WASHINGTON D.C. - The White House today is condemning the release of a quarter million classified State Department documents obtained by "Wikileaks."
The documents do not hold anything back when talking about world leaders - describing one as thin-skinned - another as strange.
With the hundreds of thousands of secrets and embarrassing diplomatic cables being read around the world, it's an administration scrambling for damage control.
Attorney General Eric Holder was one of the first to criticize Wikileaks move.
"It puts at risk our national security. But in a more concrete way, it puts at risk individuals who are serving this country in a variety of capacities."
Secretary of State Clinton spent most of the weekend on the phone with world leaders, trying to explain the leaked documents which offer unflattering views of some leaders and detail how the U.S. sometimes used strong-arm tactics, and even asked U.S. diplomats to collect DNA samples and frequent flier numbers from U.N. leaders.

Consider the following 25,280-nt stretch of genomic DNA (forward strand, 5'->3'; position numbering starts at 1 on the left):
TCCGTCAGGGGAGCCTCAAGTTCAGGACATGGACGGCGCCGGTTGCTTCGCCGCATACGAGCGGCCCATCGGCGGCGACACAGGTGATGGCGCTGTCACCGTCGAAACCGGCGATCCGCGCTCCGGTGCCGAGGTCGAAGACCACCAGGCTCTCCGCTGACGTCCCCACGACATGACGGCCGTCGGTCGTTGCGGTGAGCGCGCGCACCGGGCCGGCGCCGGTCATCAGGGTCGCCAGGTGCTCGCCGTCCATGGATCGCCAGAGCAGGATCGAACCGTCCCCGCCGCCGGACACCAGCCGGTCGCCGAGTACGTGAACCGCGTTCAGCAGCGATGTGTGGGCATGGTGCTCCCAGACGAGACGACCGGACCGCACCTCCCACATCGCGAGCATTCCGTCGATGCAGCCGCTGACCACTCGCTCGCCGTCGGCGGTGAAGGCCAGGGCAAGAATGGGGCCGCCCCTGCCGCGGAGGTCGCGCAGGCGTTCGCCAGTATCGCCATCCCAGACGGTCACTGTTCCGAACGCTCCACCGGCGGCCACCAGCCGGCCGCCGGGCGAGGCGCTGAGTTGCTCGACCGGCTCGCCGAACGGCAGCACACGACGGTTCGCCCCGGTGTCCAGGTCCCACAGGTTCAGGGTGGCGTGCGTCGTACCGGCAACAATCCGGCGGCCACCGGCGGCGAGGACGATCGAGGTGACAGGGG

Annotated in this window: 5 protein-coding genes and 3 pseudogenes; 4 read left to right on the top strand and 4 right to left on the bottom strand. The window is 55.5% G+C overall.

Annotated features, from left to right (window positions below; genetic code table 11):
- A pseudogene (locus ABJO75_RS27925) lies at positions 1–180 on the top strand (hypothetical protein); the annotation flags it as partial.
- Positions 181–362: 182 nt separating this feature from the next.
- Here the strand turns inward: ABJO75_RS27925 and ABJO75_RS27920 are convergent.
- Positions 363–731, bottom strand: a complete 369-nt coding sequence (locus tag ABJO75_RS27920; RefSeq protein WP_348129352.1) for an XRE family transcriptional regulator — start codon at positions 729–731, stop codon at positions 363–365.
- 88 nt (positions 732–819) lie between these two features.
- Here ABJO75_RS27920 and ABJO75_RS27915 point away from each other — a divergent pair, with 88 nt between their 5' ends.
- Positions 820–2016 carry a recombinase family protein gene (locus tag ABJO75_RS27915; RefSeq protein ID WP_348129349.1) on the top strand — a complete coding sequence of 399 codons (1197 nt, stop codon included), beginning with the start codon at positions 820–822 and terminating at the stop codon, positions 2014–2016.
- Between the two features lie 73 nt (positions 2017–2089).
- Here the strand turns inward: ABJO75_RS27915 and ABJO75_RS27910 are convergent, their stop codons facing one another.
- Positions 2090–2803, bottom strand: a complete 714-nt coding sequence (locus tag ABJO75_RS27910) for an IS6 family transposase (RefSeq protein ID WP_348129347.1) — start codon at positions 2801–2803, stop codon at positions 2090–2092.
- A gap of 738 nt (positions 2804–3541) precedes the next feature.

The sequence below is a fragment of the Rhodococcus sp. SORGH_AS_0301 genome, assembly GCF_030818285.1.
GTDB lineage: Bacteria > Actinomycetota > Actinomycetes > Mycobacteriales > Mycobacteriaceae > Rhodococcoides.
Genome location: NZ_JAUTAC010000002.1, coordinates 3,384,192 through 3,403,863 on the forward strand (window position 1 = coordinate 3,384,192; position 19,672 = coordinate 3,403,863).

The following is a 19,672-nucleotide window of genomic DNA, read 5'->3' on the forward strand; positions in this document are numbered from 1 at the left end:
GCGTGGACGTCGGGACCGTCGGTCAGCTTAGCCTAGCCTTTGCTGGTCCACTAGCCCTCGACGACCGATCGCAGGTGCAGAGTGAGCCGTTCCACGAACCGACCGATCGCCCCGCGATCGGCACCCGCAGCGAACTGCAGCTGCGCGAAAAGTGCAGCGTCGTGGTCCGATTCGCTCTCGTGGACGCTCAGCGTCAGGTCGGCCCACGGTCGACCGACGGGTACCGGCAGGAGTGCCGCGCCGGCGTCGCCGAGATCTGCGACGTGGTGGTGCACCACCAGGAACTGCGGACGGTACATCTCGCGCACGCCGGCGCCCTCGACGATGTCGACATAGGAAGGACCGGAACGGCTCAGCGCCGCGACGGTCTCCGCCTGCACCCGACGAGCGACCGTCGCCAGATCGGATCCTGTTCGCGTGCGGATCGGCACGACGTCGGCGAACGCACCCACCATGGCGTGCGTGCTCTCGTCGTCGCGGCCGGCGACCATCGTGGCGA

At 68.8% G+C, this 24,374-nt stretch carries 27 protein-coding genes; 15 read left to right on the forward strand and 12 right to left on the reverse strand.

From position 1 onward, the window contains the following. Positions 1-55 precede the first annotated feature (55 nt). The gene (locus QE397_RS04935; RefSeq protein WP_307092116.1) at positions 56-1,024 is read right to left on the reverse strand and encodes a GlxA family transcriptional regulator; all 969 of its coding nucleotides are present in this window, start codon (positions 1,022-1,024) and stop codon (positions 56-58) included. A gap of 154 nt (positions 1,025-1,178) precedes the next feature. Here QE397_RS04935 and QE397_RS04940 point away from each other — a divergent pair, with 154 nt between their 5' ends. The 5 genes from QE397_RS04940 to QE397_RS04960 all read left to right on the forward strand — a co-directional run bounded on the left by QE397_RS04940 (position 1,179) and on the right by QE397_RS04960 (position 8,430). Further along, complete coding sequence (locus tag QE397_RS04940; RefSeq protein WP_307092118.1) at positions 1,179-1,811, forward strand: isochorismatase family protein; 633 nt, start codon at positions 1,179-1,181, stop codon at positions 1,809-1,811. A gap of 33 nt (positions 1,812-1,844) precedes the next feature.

But Wikileaks shadowy founder defended the document dump.
"Because not publishing anything at all would mean not publishing the abuses by that organization."
Some, like New York Congressman Peter King, pushed to have the whistleblowing Web site declared a foreign terrorist organization.
"If American lives are at risk - and every top military official has said that - then we have to be serious - we should go after him for violating the espionage act."
The office of management and budget has now ordered a government wide review of how agencies safeguard sensitive information.
The prime suspect in obtaining the documents, a 23-year-old army intelligence analyst, remains in military custody.